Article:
Implement a Plan.

Developing an incident response plan is crucial. Team members must know in advance what specific steps to take and who to contact when they suspect fraud has occurred. Since fraud can occur so quickly, time is of the essence to limit your firm’s and clients’ exposure and advance planning reduces response time. To ensure successful implementation of such a plan, practice with your staff and hold a “fire drill” to make sure the steps are easy for everyone to follow.  Key steps to include are: notifying your bank’s fraud department, your firm management, and the client - working with your bank to shut down an online session, quickly attempting to reverse a payment order, and invalidating your online credentials that have become compromised.

Aaron Y. Strauss is the founder and a partner at A.Y. Strauss (www.aystrauss.com), a leading commercial real estate law firm, with offices in Roseland, NJ, and New York City. David DePietto is CEO of NexFirm (www.nexfirm.com), a provider of back office outsourcing solutions to smalaw firms, based in New York City.

Forming a Law Partnership – The Partnership Agreement

A law partnership can be very much like a marriage.  My law firm partner and I bought a place together (our office in San Jose, California), furnished it and acquired dependents (a.k.a. employees).  We also share a bank account and plan for retirement together (through 401(k) and profit sharing accounts).  And, we often spend more time talking to each other than we do with our spouses.  When you get married young, there is often little need for a pre-nuptial agreement.  This was the case for our law firm partnership – we both brought very little, except our books of business, to the partnership, and therefore a very simple limited liability partnership (“LLP”) agreement sufficed.  However, almost ten years later we have built up significant assets and goodwill in our law firm, the dollars we split up at year-end got much more substantial, we had more attorneys involved, and we felt the need for a more detailed LLP agreement.  Similarly, experienced lawyers leaving established firms to start new law firm partnerships often have a lot to risk, and have strong ideas as to how the partnership should be managed and the money divided.  A well thought-out partnership agreement is a must.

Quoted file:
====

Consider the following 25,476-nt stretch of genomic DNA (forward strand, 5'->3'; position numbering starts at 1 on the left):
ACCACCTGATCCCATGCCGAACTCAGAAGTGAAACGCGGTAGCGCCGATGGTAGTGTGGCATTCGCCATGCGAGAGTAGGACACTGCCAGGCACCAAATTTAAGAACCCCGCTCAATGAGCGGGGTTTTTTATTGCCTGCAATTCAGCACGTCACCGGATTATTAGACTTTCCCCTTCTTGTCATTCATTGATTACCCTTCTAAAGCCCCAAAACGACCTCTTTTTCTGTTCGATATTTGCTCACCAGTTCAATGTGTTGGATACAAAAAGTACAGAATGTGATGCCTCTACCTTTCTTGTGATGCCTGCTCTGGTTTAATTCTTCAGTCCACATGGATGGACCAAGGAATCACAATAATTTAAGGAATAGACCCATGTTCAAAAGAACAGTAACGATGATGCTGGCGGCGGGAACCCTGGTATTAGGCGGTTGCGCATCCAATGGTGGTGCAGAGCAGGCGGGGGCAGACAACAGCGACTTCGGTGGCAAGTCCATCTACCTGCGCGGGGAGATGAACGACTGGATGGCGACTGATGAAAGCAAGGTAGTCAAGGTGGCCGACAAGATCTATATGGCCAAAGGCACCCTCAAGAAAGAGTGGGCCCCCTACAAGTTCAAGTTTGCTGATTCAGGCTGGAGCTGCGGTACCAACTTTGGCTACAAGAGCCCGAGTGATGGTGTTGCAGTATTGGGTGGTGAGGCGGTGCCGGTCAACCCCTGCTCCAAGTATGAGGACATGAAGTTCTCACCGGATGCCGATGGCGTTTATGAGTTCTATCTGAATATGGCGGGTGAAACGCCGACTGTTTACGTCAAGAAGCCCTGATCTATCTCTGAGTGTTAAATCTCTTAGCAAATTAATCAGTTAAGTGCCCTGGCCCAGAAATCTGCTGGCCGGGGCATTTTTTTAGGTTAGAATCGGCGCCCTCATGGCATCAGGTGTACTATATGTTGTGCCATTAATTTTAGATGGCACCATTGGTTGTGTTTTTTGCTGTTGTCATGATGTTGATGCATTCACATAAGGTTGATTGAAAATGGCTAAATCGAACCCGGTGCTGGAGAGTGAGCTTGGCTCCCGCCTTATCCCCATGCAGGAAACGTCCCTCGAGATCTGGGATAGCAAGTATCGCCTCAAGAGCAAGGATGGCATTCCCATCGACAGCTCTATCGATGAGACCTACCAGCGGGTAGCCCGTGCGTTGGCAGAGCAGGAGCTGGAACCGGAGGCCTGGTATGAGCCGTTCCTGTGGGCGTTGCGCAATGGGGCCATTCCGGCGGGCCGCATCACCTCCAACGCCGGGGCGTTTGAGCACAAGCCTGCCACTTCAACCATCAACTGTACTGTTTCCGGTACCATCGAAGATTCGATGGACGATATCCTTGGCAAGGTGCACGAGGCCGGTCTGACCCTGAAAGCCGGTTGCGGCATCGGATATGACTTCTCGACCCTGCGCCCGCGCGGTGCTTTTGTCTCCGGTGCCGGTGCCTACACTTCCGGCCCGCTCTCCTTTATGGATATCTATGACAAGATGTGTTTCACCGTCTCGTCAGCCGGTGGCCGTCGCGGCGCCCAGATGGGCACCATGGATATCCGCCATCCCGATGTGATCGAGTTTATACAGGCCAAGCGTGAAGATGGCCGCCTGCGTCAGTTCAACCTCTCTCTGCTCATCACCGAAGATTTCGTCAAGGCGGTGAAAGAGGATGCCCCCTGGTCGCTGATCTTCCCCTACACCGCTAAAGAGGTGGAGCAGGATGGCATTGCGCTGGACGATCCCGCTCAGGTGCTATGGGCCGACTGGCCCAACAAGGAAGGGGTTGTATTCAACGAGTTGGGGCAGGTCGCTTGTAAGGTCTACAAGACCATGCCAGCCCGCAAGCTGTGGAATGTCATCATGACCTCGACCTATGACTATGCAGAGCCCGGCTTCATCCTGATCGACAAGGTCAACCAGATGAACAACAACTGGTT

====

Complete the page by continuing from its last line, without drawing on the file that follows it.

In my experience representing law firms in drafting and negotiating their partnership agreements, if you are considering forming a firm with other attorneys, there are a few major items the partners should agree to before starting to draft an agreement:

  •    The Name.  Will you use the names of the partners (and in what order?), or will you use a name different from the names of the partners?  I have seen firms go through significant expense to change their website, letterhead, branding, etc. when a partner leaves or a new partner joins.  
  •    The Money.  This is probably the biggest area of contention amongst partners, and the terms you agree on in your partnership agreement can often have unintended consequences as to how the partners interact going forward.  For instance, be careful about creating a purely formula-driven system that could result in partners fighting over origination credit for each new matter brought into the firm.  On the other hand, it is very rare for a partnership to survive more than a couple of years with an agreement that says the partners share everything equally. Also, make sure the partners are all in agreement up front about what the partnership will do if it needs additional capital.  Will each partner have to put in funds to cover low periods?  Are you willing to borrow money to fund a contingency case?  Are you willing to borrow money to fund partner draws?  What happens if a partner is not pulling her weight with revenue?  Discussing these concerns in advance and drafting for them can result in better clarity and less disagreement when such situations arise.  In larger firms, a compensation committee is often created to address some of these issues as they arise.